This passive/aggressive disposition has also been apparent in Mr. Obama’s announcement of a “pivot” to Asia, an act that could only be interpreted as a provocation to China, meaningless unless China is understood in Washington as likely to attack its neighbors (among them two formally allied with the United States, South Korea and Japan).
Surely the administration might have grasped that China’s leaders, while responsible for stirring trouble with Japan and their southerly island neighbors in the Yellow and South China Seas, would have understood the significance of a reinforcement of American forces in the western Pacific — without a slap in the face accompanying it. The Chinese are reputed a subtle people.
© Copyright 2014 by Tribune Content Agency. All Rights Reserved.
Back in January Andrew Bacevich had an op-ed in the LA Times. It’s entitled “The Misuse of American Might, and the Price It Pays,” and is subtitled “The United States no longer knows how to win wars, but it continues to start them.” Bacevich continues to speak out forcefully and those who are so eager to get us into another war with Iran should listen.
Despite the miserable cold weather recently along the East Coast the NY Times today reported that, globally, January hit a record high in temperature. Here is a link to the global map mentioned by the Times.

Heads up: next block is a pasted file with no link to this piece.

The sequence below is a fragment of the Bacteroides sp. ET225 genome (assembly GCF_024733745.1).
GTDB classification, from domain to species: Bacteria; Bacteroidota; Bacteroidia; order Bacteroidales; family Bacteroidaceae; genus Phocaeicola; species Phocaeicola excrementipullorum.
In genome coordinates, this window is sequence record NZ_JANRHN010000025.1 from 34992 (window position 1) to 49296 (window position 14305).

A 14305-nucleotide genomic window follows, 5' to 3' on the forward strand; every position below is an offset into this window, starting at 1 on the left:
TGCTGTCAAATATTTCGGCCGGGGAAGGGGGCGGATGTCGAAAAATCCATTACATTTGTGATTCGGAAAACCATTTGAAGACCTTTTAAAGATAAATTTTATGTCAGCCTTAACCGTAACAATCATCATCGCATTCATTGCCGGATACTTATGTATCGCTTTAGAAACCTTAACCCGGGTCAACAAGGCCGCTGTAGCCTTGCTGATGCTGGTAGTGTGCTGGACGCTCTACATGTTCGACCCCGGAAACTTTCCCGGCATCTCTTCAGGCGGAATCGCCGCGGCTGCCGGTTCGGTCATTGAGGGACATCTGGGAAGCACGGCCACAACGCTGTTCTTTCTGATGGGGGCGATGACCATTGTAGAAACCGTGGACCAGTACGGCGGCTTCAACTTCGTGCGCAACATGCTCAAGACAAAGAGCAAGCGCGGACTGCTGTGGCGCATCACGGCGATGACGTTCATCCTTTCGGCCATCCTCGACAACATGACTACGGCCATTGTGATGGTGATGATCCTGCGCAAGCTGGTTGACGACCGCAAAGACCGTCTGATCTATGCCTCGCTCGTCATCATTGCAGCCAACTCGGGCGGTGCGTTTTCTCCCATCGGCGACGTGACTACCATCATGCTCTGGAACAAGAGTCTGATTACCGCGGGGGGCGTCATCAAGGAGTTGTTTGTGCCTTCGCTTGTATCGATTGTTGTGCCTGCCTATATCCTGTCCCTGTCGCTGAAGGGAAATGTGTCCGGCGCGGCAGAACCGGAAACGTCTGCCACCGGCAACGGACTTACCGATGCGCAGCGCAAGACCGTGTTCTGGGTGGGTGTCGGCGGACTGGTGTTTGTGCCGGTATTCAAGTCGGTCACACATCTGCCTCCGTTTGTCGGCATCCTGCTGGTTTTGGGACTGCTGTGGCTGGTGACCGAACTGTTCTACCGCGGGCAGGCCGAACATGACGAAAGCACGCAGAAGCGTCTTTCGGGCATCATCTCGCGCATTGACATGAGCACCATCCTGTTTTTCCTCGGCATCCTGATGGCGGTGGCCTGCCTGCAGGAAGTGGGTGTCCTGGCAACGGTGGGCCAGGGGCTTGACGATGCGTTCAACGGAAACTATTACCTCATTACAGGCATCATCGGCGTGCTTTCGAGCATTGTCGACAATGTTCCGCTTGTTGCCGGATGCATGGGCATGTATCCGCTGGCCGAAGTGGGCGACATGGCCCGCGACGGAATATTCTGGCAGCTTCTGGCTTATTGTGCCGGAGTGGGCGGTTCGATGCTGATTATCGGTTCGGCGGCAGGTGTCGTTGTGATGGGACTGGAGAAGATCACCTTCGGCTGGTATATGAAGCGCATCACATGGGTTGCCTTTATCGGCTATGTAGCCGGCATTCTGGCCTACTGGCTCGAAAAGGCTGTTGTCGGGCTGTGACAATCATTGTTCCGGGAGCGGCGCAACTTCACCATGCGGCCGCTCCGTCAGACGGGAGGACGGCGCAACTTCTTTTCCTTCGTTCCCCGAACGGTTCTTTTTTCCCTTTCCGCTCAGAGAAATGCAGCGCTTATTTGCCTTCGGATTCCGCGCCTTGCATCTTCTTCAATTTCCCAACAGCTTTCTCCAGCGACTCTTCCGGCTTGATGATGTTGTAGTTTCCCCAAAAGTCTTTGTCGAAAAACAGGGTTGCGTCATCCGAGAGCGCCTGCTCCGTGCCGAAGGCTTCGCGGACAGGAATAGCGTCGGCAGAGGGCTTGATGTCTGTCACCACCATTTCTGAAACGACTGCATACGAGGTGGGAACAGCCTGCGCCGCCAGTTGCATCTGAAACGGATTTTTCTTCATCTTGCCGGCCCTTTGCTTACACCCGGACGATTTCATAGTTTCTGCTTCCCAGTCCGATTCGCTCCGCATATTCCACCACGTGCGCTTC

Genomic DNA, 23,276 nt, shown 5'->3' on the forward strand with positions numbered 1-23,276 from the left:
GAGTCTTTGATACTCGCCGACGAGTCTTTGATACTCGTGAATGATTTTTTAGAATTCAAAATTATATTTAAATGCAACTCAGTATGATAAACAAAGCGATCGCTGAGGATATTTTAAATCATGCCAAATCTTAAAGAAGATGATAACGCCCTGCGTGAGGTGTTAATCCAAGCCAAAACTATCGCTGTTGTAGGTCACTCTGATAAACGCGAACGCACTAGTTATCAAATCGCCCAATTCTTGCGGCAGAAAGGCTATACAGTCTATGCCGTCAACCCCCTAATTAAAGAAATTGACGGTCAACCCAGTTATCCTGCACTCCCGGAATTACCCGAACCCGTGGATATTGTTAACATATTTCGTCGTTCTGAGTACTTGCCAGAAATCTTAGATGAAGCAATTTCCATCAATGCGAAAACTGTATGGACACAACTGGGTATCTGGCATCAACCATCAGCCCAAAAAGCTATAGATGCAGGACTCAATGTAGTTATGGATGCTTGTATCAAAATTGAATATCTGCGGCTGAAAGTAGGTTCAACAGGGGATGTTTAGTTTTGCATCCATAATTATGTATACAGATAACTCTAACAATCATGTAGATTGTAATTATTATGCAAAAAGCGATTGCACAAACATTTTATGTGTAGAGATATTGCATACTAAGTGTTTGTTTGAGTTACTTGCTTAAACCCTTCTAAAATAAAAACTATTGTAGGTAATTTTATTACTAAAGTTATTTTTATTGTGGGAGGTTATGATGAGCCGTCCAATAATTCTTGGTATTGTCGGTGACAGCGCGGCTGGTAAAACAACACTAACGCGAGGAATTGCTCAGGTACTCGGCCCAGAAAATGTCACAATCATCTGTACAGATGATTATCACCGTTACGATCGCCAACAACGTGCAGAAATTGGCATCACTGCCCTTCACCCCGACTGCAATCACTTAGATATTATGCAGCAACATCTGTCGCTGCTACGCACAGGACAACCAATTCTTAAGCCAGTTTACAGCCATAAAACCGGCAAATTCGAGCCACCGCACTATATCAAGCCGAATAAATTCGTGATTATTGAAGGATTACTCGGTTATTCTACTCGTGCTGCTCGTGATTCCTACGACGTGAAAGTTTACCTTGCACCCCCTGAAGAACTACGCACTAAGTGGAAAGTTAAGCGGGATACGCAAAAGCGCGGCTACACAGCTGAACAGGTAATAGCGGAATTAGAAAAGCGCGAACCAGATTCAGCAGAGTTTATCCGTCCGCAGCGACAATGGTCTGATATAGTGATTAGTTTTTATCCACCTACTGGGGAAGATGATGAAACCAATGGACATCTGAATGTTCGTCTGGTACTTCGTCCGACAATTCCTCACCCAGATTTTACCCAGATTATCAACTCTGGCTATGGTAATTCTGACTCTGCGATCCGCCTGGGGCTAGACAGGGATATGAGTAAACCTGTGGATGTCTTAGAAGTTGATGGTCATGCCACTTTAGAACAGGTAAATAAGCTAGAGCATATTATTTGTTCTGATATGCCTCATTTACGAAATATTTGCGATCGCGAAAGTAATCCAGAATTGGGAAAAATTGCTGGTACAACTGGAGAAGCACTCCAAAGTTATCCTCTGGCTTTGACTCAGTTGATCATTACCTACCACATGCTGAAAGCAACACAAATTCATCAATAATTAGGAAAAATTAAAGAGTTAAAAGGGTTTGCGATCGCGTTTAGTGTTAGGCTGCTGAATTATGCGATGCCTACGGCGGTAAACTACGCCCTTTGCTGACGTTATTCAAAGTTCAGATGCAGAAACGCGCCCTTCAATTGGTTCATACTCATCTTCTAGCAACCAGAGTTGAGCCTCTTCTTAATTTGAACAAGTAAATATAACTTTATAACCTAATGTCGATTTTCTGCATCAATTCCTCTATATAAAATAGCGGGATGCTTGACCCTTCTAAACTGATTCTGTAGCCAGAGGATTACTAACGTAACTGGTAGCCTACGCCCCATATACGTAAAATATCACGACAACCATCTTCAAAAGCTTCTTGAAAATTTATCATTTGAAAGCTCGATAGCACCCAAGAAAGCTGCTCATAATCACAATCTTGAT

The discussion with the map should convince even diehard disbelievers in global warming but it probably won’t.
It also marked the 38th consecutive January and 347th consecutive month (almost 29 years) with a global temperature above the 20th century average. The last below-average January global temperature was January 1976 and the last below-average global temperature for any month was February 1985.
The Republican party seems to have shifted as far right as possible, but the Democrats are not the flaming liberals their enemies call them. Our last two Democratic presidents have been centrists. However we hear more talk now of a populist movement in Democratic ranks. Michael Tomasky, in a level-headed article in the New York Review of Books looks over those prospects. Like most articles in the NY Review it’s fairly long, but it’s not inflated.